However, before reinfusing them into the patient, doctors must ensure that no defective stem cells remain in the body. To do this, chemotherapy is used to destroy the patient's bone marrow.
Only then can the edited stem cells be reinfused into the patient, after which they must remain in the hospital for an additional month or two for the cells to grow and the patient to recover.
Hanna says she's always "cautious" when talking to family members and patients about the one-size-fits-all treatment, because they may have unrealistic expectations.
"There are multiple phases to this journey," he said.
The clinical trial involved 46 people from the U.S. and abroad, 30 of whom received at least 18 months of follow-up after treatment. Of those, treatment has been successful in 29.
LaRae Morning, 29, of Phoenix, was one of the patients whose treatment was successful.
Her mother lost several jobs when Morning was a child and teenager due to her frequent visits to the hospital.
In April 2021, Morning joined the clinical trial of HCA Healthcare's Sarah Cannon Research Institute and TriStar Centennial Children's Hospital in Nashville, Tennessee, a decision she initially regretted. Since I lived in Phoenix, I had to fly to Nashville once a month for treatment. It included several blood transfusions, each lasting eight hours, and taking a drug called plerixafor, which she remembers causing intense stomach pains. When she started chemotherapy, her hair began to fall out and her skin changed color, looking like a chemical burn. She also experienced nausea.
It took him about six to seven months to get back to normal after the CRISPR treatment. Now, he says, he's feeling the benefits, going out to coffee shops, spending time with friends and finishing his first semester of law school in Washington, D.C.
"Now that I'm here, I'm so glad I did it," she says of the trial. "I'm like a normal person. I got up and ran. I lift weights. If I want to swim, I can swim. I'm still trying to figure out how far I can go, what things I can do."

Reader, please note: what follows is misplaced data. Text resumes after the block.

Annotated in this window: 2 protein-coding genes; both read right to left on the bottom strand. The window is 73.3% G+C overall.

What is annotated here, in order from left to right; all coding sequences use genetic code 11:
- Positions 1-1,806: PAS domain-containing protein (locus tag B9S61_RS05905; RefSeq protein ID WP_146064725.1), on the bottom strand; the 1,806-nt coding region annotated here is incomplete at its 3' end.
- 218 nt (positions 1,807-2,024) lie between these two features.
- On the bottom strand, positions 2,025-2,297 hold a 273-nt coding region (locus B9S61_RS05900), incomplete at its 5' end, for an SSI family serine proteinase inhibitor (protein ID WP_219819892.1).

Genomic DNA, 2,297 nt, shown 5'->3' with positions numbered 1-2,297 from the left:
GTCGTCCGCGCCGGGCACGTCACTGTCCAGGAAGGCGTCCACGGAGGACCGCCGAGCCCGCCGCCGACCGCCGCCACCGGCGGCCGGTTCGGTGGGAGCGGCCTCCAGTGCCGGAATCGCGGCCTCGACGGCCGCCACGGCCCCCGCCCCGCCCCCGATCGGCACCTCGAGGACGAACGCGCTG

That's been the experience of several other patients in the trial, too, according to Dr. Monica Bhatia, chief of pediatric stem cell transplantation at NewYork-Presbyterian/Columbia University Irving Medical Center. Bhatia is a principal investigator at one of the clinical trial sites in New York.
After treatment, most patients went back to school, went to the gym or resumed other activities — "things that a lot of people take for granted," he said — after about three or four months.
"They can really live without restrictions," Bhatia says.
Dr. Haydar Frangoul, medical director of pediatric hematology-oncology at the Sarah Cannon Research Institute, said he hopes the therapy will bring relief to more patients.
"I think this is a great time for sickle cell patients," said Frangoul, who was the principal investigator of the clinical trial and treated Morning.
Although Casgevy has proven its effectiveness, experts still don't know the potential long-term effects, as the trial will only last two years.
At a meeting in October, an FDA advisory committee discussed the risk of "off-target" effects, meaning when the gene-editing tool makes cuts in stretches of DNA other than the intended target, and how the agency should account for these risks in the future.
It's unclear what effects off-target editing would have on a patient, but it's feared it could have unintended health consequences in the future, according to Thompson. "To date, there don't appear to be any measurable consequences."